Here’s a quick review of the legalities involved with collecting Personally Identifiable Information (PII). At one time, having solid records of informed consent to send commercial email to people was not required by law. However, in many cases, it is now.

There are email and data protection regulations across at least 77 different countries, and they are all different. We strongly recommend consulting legal counsel before undertaking any data collection. The following four data protection laws are the best known at this time.

CAN-SPAM, United States

Marketers MUST comply with this federal regulation to legally send marketing email: violators can and have been successfully sued by the FTC. For more information about CAN-SPAM, see these links:

Canada’s Anti-Spam Legislation (CASL), Canada

See the CASL Guide for more information or read the text of the law. Senders MUST comply with CASL if you send email to:

  • a Canadian domain
  • a Canadian user
  • or is transmitted through Canada

General Data Protection Regulation (GDPR), Europe

The General Data Protection Regulation 2016/679 is a regulation in EU law regarding data protection and privacy for all individual citizens of the European Union and the European Economic Area. It also addresses the transfer of personal data outside the EU and EEA areas. Enacted on May 25, 2018, it is a very complex regulation; violations of this regulation can carry some severe fines. When building an email marketing campaign involving anyone residing in the EU, you should always consider it. For more information, please consult:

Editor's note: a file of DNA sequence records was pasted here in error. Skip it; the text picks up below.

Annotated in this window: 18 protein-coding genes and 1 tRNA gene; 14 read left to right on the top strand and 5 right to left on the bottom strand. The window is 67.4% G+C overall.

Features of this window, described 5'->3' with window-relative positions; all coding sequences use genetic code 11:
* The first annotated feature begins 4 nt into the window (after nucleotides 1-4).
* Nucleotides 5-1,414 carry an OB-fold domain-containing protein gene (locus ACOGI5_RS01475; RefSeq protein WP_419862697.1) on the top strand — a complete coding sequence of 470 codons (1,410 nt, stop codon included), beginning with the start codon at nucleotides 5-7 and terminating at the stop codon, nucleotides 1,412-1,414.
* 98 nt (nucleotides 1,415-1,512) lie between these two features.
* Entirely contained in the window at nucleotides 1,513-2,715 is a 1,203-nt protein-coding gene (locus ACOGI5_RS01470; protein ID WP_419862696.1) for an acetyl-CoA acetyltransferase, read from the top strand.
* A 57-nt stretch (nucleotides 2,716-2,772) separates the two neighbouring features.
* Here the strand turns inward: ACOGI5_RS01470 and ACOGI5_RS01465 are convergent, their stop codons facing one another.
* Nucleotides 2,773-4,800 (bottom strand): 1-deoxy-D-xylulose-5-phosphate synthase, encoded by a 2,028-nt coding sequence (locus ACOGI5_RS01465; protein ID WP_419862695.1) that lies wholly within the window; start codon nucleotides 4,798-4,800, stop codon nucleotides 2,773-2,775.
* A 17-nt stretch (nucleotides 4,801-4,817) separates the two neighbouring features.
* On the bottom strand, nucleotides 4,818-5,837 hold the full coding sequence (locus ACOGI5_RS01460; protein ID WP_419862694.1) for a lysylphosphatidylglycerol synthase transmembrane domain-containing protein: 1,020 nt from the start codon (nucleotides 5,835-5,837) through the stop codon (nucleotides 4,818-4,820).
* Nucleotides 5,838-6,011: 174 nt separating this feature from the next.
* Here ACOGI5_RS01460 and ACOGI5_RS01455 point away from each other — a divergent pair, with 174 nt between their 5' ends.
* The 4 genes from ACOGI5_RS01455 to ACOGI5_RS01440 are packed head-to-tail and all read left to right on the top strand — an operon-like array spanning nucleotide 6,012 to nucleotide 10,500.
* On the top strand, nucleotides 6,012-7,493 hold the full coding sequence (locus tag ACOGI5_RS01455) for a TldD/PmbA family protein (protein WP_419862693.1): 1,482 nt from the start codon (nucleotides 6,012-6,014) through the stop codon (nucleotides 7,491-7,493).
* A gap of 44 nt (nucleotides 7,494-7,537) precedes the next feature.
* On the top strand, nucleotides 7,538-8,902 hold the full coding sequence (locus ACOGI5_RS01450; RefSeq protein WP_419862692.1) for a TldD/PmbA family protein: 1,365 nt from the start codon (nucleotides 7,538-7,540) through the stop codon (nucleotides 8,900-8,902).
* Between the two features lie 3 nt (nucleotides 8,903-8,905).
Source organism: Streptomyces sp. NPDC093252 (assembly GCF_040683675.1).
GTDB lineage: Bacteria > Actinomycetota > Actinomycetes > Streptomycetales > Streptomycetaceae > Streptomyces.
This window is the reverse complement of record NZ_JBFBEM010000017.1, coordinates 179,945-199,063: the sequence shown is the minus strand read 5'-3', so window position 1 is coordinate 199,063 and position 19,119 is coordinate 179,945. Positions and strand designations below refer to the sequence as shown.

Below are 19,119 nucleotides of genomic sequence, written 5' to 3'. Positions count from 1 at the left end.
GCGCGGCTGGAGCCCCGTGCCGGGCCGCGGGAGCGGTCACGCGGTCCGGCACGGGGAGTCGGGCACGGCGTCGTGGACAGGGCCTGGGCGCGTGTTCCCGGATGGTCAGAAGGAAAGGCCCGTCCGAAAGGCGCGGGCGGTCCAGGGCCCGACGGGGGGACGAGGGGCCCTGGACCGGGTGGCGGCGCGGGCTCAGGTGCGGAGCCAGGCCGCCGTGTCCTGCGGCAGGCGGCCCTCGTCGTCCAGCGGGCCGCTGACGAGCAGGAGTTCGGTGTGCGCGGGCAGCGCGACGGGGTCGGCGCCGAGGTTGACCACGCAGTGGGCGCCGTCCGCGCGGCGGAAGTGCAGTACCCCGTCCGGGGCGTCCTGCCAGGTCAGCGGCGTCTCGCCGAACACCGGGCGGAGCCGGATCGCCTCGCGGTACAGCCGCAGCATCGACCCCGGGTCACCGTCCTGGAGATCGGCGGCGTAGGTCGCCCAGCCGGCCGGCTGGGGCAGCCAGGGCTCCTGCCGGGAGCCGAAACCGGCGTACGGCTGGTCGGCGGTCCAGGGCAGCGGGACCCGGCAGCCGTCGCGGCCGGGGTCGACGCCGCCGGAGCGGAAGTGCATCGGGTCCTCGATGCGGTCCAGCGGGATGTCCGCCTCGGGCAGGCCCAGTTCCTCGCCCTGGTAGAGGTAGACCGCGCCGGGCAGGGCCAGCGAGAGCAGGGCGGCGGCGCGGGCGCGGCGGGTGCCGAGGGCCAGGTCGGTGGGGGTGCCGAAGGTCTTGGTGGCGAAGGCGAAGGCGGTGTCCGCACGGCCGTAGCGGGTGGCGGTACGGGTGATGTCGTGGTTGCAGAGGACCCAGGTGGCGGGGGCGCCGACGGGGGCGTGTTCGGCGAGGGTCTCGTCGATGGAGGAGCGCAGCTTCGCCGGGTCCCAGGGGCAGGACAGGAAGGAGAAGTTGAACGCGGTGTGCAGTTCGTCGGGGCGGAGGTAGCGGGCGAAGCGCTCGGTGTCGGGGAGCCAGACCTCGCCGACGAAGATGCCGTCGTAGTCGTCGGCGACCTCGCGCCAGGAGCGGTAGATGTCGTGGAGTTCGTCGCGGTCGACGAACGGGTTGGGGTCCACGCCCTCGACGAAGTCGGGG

The California Consumer Privacy Act (CCPA)

This was enacted in 2018 and took effect on January 1, 2020, and applied to Californian consumers. This legislation gives CA consumers the following rights:

  • The right to know what personal information is collected, used, shared, or sold, both as to the categories and specific pieces of personal information;
  • The right to delete personal information held by businesses and by extension, a business’s service provider;
  • The right to opt-out of the sale of personal information. Consumers are able to direct a business that sells personal information to stop selling that information. Children under the age of 16 must provide opt-in consent, with a parent or guardian consenting for children under 13.
  • The right to non-discrimination in terms of price or service when a consumer exercises a privacy right under CCPA.

For more in-depth information please visit State of California – Department of Justice – Office of the Attorney General.

 The final word on laws around PII: CONSULT A QUALIFIED LAWYER.

Now it’s time to take a look at how to set up and configure your email program, starting with the necessary steps to take to avoid looking like a spammer!




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